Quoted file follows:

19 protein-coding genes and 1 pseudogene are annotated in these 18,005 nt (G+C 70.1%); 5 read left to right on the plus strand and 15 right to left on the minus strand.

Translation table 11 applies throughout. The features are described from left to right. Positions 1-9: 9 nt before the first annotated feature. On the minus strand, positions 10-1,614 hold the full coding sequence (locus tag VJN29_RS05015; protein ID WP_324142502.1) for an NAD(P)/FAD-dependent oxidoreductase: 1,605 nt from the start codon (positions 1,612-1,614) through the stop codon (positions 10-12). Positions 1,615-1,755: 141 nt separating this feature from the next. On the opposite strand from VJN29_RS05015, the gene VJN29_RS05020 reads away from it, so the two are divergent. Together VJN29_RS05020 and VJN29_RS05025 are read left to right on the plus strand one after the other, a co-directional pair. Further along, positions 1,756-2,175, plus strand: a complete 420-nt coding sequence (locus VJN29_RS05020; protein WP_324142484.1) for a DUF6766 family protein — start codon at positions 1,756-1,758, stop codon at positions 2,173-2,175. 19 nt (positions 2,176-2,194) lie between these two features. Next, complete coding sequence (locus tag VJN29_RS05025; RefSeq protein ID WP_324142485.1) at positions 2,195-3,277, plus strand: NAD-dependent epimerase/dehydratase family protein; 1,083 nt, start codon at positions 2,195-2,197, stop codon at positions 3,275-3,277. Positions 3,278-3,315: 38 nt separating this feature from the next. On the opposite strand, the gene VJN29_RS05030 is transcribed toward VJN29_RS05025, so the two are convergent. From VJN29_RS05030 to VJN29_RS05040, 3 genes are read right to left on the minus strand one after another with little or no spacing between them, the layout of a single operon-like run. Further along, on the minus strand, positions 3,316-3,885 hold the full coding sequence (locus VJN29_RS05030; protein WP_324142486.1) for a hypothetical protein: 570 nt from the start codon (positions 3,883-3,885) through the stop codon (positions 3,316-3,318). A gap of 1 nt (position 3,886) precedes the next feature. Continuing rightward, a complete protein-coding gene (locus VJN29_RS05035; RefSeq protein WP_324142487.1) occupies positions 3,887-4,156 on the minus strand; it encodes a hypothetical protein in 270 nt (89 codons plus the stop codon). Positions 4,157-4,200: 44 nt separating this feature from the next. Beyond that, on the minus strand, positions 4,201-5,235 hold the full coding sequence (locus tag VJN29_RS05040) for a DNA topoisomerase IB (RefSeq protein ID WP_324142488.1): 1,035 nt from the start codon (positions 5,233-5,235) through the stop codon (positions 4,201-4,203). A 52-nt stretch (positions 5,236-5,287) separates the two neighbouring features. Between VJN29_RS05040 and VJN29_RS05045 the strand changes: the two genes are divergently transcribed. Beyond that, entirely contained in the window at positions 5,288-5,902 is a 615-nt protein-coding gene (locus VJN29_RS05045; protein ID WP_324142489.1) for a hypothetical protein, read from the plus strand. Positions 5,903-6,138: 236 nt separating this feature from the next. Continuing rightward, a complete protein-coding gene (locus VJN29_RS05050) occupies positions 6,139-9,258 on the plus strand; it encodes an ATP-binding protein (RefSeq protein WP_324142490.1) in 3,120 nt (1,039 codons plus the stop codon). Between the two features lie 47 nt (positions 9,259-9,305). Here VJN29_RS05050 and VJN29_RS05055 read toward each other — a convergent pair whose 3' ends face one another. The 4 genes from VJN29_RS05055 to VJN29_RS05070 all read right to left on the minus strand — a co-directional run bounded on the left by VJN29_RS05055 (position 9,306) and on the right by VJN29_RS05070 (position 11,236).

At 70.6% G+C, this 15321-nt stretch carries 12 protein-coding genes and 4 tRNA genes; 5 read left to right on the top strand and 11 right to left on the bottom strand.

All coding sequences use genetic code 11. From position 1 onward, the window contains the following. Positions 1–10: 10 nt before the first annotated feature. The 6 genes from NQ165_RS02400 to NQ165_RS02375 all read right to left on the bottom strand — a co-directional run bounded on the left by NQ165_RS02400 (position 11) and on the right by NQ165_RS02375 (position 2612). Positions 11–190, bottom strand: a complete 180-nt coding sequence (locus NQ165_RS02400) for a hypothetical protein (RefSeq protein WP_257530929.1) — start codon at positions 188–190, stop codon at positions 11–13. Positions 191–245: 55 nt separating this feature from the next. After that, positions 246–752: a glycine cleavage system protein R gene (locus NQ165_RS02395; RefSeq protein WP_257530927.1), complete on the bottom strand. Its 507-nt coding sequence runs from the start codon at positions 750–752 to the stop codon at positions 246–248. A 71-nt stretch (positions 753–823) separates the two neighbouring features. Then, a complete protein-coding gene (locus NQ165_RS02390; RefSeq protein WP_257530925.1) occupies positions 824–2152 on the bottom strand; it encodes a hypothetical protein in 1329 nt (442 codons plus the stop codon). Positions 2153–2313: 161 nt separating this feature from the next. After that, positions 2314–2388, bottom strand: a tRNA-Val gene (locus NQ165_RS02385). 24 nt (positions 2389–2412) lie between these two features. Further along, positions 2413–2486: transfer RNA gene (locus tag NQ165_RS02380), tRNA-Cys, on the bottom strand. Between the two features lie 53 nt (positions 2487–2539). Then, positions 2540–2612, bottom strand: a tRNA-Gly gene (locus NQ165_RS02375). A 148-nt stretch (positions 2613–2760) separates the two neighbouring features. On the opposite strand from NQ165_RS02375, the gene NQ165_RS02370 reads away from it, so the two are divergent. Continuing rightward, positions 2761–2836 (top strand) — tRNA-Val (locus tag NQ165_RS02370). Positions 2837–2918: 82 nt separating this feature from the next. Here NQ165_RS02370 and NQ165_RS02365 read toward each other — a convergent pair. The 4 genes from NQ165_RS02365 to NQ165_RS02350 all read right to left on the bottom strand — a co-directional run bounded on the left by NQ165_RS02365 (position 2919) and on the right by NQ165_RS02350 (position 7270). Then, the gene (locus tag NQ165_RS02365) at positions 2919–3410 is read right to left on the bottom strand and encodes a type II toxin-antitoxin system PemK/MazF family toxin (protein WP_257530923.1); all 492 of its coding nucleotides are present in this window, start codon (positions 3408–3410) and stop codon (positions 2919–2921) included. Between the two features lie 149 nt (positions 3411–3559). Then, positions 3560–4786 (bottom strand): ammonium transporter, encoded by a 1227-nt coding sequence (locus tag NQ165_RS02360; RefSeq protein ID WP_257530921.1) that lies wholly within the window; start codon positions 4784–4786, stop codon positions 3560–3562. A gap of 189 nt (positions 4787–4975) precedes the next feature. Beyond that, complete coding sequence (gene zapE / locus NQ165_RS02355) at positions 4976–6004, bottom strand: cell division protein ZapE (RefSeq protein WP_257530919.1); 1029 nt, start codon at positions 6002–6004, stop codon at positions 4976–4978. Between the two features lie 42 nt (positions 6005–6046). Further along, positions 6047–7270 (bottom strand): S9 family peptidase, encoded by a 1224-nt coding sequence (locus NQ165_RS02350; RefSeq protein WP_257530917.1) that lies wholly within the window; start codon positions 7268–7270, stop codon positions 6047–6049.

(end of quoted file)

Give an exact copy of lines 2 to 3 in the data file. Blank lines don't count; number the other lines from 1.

Translation table 11 applies throughout. The features are described from left to right. Positions 1-9: 9 nt before the first annotated feature. On the minus strand, positions 10-1,614 hold the full coding sequence (locus tag VJN29_RS05015; protein ID WP_324142502.1) for an NAD(P)/FAD-dependent oxidoreductase: 1,605 nt from the start codon (positions 1,612-1,614) through the stop codon (positions 10-12). Positions 1,615-1,755: 141 nt separating this feature from the next. On the opposite strand from VJN29_RS05015, the gene VJN29_RS05020 reads away from it, so the two are divergent. Together VJN29_RS05020 and VJN29_RS05025 are read left to right on the plus strand one after the other, a co-directional pair. Further along, positions 1,756-2,175, plus strand: a complete 420-nt coding sequence (locus VJN29_RS05020; protein WP_324142484.1) for a DUF6766 family protein — start codon at positions 1,756-1,758, stop codon at positions 2,173-2,175. 19 nt (positions 2,176-2,194) lie between these two features. Next, complete coding sequence (locus tag VJN29_RS05025; RefSeq protein ID WP_324142485.1) at positions 2,195-3,277, plus strand: NAD-dependent epimerase/dehydratase family protein; 1,083 nt, start codon at positions 2,195-2,197, stop codon at positions 3,275-3,277. Positions 3,278-3,315: 38 nt separating this feature from the next. On the opposite strand, the gene VJN29_RS05030 is transcribed toward VJN29_RS05025, so the two are convergent. From VJN29_RS05030 to VJN29_RS05040, 3 genes are read right to left on the minus strand one after another with little or no spacing between them, the layout of a single operon-like run. Further along, on the minus strand, positions 3,316-3,885 hold the full coding sequence (locus VJN29_RS05030; protein WP_324142486.1) for a hypothetical protein: 570 nt from the start codon (positions 3,883-3,885) through the stop codon (positions 3,316-3,318). A gap of 1 nt (position 3,886) precedes the next feature. Continuing rightward, a complete protein-coding gene (locus VJN29_RS05035; RefSeq protein WP_324142487.1) occupies positions 3,887-4,156 on the minus strand; it encodes a hypothetical protein in 270 nt (89 codons plus the stop codon). Positions 4,157-4,200: 44 nt separating this feature from the next. Beyond that, on the minus strand, positions 4,201-5,235 hold the full coding sequence (locus tag VJN29_RS05040) for a DNA topoisomerase IB (RefSeq protein ID WP_324142488.1): 1,035 nt from the start codon (positions 5,233-5,235) through the stop codon (positions 4,201-4,203). A 52-nt stretch (positions 5,236-5,287) separates the two neighbouring features. Between VJN29_RS05040 and VJN29_RS05045 the strand changes: the two genes are divergently transcribed. Beyond that, entirely contained in the window at positions 5,288-5,902 is a 615-nt protein-coding gene (locus VJN29_RS05045; protein ID WP_324142489.1) for a hypothetical protein, read from the plus strand. Positions 5,903-6,138: 236 nt separating this feature from the next. Continuing rightward, a complete protein-coding gene (locus VJN29_RS05050) occupies positions 6,139-9,258 on the plus strand; it encodes an ATP-binding protein (RefSeq protein WP_324142490.1) in 3,120 nt (1,039 codons plus the stop codon). Between the two features lie 47 nt (positions 9,259-9,305). Here VJN29_RS05050 and VJN29_RS05055 read toward each other — a convergent pair whose 3' ends face one another. The 4 genes from VJN29_RS05055 to VJN29_RS05070 all read right to left on the minus strand — a co-directional run bounded on the left by VJN29_RS05055 (position 9,306) and on the right by VJN29_RS05070 (position 11,236).

At 70.6% G+C, this 15321-nt stretch carries 12 protein-coding genes and 4 tRNA genes; 5 read left to right on the top strand and 11 right to left on the bottom strand.